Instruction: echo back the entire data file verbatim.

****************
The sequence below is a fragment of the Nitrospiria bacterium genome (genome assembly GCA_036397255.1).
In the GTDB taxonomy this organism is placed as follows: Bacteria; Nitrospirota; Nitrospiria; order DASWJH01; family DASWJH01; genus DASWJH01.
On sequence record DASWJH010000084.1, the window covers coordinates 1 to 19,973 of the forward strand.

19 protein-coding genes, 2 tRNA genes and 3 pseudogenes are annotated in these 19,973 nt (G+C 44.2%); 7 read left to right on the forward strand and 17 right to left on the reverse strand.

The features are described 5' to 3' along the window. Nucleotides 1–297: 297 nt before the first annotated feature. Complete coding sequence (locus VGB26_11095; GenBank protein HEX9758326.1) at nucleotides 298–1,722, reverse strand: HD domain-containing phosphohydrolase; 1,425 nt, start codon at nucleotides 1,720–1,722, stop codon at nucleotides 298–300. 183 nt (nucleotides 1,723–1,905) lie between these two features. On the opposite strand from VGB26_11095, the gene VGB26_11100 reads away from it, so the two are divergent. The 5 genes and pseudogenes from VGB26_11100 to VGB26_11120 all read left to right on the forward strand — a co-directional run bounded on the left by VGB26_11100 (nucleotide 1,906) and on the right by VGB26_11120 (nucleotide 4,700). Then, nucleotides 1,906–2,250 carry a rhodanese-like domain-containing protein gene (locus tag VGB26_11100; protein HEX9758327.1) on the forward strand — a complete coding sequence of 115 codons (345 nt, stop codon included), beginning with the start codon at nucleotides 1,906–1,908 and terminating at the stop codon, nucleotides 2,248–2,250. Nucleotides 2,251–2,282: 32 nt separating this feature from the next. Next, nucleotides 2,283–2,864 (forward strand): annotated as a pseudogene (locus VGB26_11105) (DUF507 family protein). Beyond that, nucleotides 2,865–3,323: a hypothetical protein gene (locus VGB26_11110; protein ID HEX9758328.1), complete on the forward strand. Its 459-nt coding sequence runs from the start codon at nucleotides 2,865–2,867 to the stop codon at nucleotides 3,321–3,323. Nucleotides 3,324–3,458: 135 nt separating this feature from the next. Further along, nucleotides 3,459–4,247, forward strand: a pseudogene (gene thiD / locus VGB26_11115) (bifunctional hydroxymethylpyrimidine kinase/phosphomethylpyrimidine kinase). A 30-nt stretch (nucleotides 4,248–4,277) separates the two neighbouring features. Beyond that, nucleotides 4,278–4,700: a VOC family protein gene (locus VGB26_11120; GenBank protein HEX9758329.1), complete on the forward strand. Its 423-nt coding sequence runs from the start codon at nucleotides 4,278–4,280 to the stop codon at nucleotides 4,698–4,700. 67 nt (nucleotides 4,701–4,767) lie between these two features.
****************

The sequence below is a fragment of the Nitrospiria bacterium genome (genome assembly GCA_036397255.1).
In the GTDB taxonomy this organism is placed as follows: Bacteria; Nitrospirota; Nitrospiria; order DASWJH01; family DASWJH01; genus DASWJH01.
On sequence record DASWJH010000084.1, the window covers coordinates 1 to 19,973 of the forward strand.

19 protein-coding genes, 2 tRNA genes and 3 pseudogenes are annotated in these 19,973 nt (G+C 44.2%); 7 read left to right on the forward strand and 17 right to left on the reverse strand.

The features are described 5' to 3' along the window. Nucleotides 1–297: 297 nt before the first annotated feature. Complete coding sequence (locus VGB26_11095; GenBank protein HEX9758326.1) at nucleotides 298–1,722, reverse strand: HD domain-containing phosphohydrolase; 1,425 nt, start codon at nucleotides 1,720–1,722, stop codon at nucleotides 298–300. 183 nt (nucleotides 1,723–1,905) lie between these two features. On the opposite strand from VGB26_11095, the gene VGB26_11100 reads away from it, so the two are divergent. The 5 genes and pseudogenes from VGB26_11100 to VGB26_11120 all read left to right on the forward strand — a co-directional run bounded on the left by VGB26_11100 (nucleotide 1,906) and on the right by VGB26_11120 (nucleotide 4,700). Then, nucleotides 1,906–2,250 carry a rhodanese-like domain-containing protein gene (locus tag VGB26_11100; protein HEX9758327.1) on the forward strand — a complete coding sequence of 115 codons (345 nt, stop codon included), beginning with the start codon at nucleotides 1,906–1,908 and terminating at the stop codon, nucleotides 2,248–2,250. Nucleotides 2,251–2,282: 32 nt separating this feature from the next. Next, nucleotides 2,283–2,864 (forward strand): annotated as a pseudogene (locus VGB26_11105) (DUF507 family protein). Beyond that, nucleotides 2,865–3,323: a hypothetical protein gene (locus VGB26_11110; protein ID HEX9758328.1), complete on the forward strand. Its 459-nt coding sequence runs from the start codon at nucleotides 2,865–2,867 to the stop codon at nucleotides 3,321–3,323. Nucleotides 3,324–3,458: 135 nt separating this feature from the next. Further along, nucleotides 3,459–4,247, forward strand: a pseudogene (gene thiD / locus VGB26_11115) (bifunctional hydroxymethylpyrimidine kinase/phosphomethylpyrimidine kinase). A 30-nt stretch (nucleotides 4,248–4,277) separates the two neighbouring features. Beyond that, nucleotides 4,278–4,700: a VOC family protein gene (locus VGB26_11120; GenBank protein HEX9758329.1), complete on the forward strand. Its 423-nt coding sequence runs from the start codon at nucleotides 4,278–4,280 to the stop codon at nucleotides 4,698–4,700. 67 nt (nucleotides 4,701–4,767) lie between these two features.